> 'Nothing ventured, nothing gained', as one idom goes. Another would
        be 'nothing to write home about'.
        >  
        > Oh well.
        >  
        > --- On Wed, 9/3/08, Mike Diamond <mdia1@...> wrote:
        >
        > From: Mike Diamond <mdia1@...>
        > Subject: [Error Coin Information Exchange] Re: V nickel gamble
        > To: errorcoininformationexchange@yahoogroups.com
        > Date: Wednesday, September 3, 2008, 8:34 PM
        >
        >
        >
        >
        >
        >
        > Again, given the heavy state of wear, it's difficult to make a
        > determination of authenticity or outright fakery. But I do see a
        > disturbing aspect. The lack of interruption of the ostensible 2nd
        > strike design indicates a strong strike. This should have flattened
        > the first strike design, especially in the field where effective
        > striking pressure is highest. Remnants of the first strike design
        > should be quite flat where they are not entirely effaced. But what
        I
        > see are "swollen" first-strike design elements that stand above the
        > field. That's typical of strikes by counterfeit soft dies. It just
        > doesn't jibe. The preponderance of the evidence indicates that you
        > bought a fake. I do wish it were otherwise.
        >
        > --- In errorcoininformatio nexchange@ yahoogroups. com, "jylitalo"
        > <jylitalo@ .> wrote:
        > >
        > > (I've uploaded 3 x photo's of this one in default folder).
        > >
        > > My largest question would be regarding counterfeit, or soft dies
        > and
        > > if they were used to strike the stronger overlying or weaker
        > > underlying design. The underlying faint, first strike design seen
        > via
        > > the neck line, stars, and date (most noticeable is the 1 and 9 of
        > the
        > > date) on the obverse would be the original first strike? The
        > > counterfeit dies would have then struck the stronger overlying
        > design
        > > over a coin which was extremely worn? (It would seem easy enough
        to
        > > assume, but right now that is not what I want to do).
        > >
        > > Given the worn, but strong design and the degree of rotation,
        both
        > > this weakness and rotation are consistent. (I have several
        > authentic
        > > 1912 V nickels and I cannot find any surface discrepancies when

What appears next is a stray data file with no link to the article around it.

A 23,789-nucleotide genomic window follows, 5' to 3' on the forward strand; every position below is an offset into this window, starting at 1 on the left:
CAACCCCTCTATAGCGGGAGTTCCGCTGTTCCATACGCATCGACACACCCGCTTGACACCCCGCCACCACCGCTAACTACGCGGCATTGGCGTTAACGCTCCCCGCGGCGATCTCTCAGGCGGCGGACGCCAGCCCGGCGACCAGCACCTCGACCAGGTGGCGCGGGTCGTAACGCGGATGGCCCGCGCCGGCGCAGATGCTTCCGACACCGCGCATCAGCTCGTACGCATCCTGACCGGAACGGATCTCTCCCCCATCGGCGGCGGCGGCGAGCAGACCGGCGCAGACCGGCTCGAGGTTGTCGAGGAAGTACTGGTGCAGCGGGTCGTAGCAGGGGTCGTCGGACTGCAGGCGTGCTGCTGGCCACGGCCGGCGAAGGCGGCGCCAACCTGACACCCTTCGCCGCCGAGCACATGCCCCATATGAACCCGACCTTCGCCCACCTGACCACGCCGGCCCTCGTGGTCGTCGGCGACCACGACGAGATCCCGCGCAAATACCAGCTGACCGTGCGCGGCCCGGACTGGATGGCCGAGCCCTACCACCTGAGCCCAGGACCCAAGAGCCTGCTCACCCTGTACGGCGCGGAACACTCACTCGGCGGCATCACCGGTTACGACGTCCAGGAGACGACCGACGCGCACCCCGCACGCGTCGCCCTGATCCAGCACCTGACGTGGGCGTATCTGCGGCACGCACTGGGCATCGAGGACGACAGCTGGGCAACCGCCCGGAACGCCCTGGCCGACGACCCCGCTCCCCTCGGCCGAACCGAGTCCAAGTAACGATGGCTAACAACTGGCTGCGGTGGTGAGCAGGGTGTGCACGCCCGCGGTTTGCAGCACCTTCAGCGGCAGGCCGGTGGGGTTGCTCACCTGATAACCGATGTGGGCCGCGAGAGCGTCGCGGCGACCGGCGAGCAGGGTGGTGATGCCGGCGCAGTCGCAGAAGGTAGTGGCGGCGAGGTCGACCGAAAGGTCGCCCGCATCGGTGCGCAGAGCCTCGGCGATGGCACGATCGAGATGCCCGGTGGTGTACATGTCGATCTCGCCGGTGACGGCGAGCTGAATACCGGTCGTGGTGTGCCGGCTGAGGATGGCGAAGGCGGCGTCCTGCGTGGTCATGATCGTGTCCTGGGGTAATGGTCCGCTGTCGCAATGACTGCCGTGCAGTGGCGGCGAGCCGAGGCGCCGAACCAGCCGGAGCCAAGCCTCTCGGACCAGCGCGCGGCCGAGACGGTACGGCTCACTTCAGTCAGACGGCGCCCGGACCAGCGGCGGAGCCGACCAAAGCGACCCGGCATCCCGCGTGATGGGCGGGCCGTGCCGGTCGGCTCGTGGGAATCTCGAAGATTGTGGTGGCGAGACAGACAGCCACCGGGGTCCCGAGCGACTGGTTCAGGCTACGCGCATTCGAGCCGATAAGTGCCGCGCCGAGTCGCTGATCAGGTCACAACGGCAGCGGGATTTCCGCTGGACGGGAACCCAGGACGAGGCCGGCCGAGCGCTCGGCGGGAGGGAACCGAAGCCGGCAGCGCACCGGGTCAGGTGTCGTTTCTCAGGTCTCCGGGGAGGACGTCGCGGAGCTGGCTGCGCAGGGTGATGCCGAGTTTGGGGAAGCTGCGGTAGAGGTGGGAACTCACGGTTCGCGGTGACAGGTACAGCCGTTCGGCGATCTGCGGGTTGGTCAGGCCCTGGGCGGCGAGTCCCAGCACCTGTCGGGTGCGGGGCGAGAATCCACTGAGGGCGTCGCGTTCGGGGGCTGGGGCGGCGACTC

> > comparing them under 10x optical zoom, meaning pitted die
        surfaces,
        > > irregular pock marks). The third picture shows a close up of the
        > head-
        > > band and letters L, RTY of LIBERTY. The headband while worn does
        > > overlie one of the underlying stars quite nicely.
        > >
        > > The reverse largely shows outer rim letter design elements
        present
        > > which are more difficult to make out, but are consistent with
        > > weakness and rotation as on the obverse.
        > >
        > > There is no partial collar step along the edge. ("a persuasive
        sign
        > > of authenticity" ).
        > >
        > > Thanks.
        > >
        > > --- In errorcoininformatio nexchange@ yahoogroups. com, "Mike
        Diamond"
        > > <mdia1@> wrote:
        > > >
        > > > One other thing to look for after you get it is a partial
        > > > collar "step" on the edge. A newly-struck coin sometimes has a
        > > hard
        > > > time fitting back in the collar for a second strike. Presence
        of
        > a
        > > > step would be persuasive sign of authenticity. However, absence
        > of
        > > a
        > > > step should not be construed as a black mark. Many modern in-
        > > collar
        > > > double-struck nickels lack a step.
        > > >
        > > > --- In errorcoininformatio nexchange@ yahoogroups. com, jeff
        ylitalo
        > > > <jylitalo@> wrote:
        > > > >
        > > > > I'll sure take a close look and post pic's when it arrives.
        > >
        >
      • jeff ylitalo
        Thanks Fred.   ... From: fred_weinberg Subject: [Error Coin Information Exchange] Re: V nickel gamble To:
        Message 3 of 10 , Sep 4, 2008
          Thanks Fred.
           
          --- On Thu, 9/4/08, fred_weinberg <no_reply@yahoogroups.com> wrote:
          From: fred_weinberg <no_reply@yahoogroups.com>
          Subject: [Error Coin Information Exchange] Re: V nickel gamble
          To: errorcoininformationexchange@yahoogroups.com
          Date: Thursday, September 4, 2008, 9:20 AM

          Jeff, I agree with Mike 1,000 percent.